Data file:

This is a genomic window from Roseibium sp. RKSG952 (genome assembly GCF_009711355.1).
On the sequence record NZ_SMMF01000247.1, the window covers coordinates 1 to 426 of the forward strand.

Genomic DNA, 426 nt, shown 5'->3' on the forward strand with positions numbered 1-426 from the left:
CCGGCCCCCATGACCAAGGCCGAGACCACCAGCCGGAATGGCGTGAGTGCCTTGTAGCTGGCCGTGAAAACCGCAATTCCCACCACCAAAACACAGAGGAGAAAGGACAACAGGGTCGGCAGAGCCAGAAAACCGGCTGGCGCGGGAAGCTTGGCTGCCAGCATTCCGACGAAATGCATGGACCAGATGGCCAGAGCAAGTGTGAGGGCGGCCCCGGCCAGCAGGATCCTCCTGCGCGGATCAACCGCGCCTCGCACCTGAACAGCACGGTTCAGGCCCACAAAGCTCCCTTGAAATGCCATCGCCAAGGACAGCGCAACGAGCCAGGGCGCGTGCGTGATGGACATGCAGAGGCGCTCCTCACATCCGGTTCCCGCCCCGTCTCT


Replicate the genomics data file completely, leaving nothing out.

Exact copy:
This is a genomic window from Roseibium sp. RKSG952 (genome assembly GCF_009711355.1).
On the sequence record NZ_SMMF01000247.1, the window covers coordinates 1 to 426 of the forward strand.

Genomic DNA, 426 nt, shown 5'->3' on the forward strand with positions numbered 1-426 from the left:
CCGGCCCCCATGACCAAGGCCGAGACCACCAGCCGGAATGGCGTGAGTGCCTTGTAGCTGGCCGTGAAAACCGCAATTCCCACCACCAAAACACAGAGGAGAAAGGACAACAGGGTCGGCAGAGCCAGAAAACCGGCTGGCGCGGGAAGCTTGGCTGCCAGCATTCCGACGAAATGCATGGACCAGATGGCCAGAGCAAGTGTGAGGGCGGCCCCGGCCAGCAGGATCCTCCTGCGCGGATCAACCGCGCCTCGCACCTGAACAGCACGGTTCAGGCCCACAAAGCTCCCTTGAAATGCCATCGCCAAGGACAGCGCAACGAGCCAGGGCGCGTGCGTGATGGACATGCAGAGGCGCTCCTCACATCCGGTTCCCGCCCCGTCTCT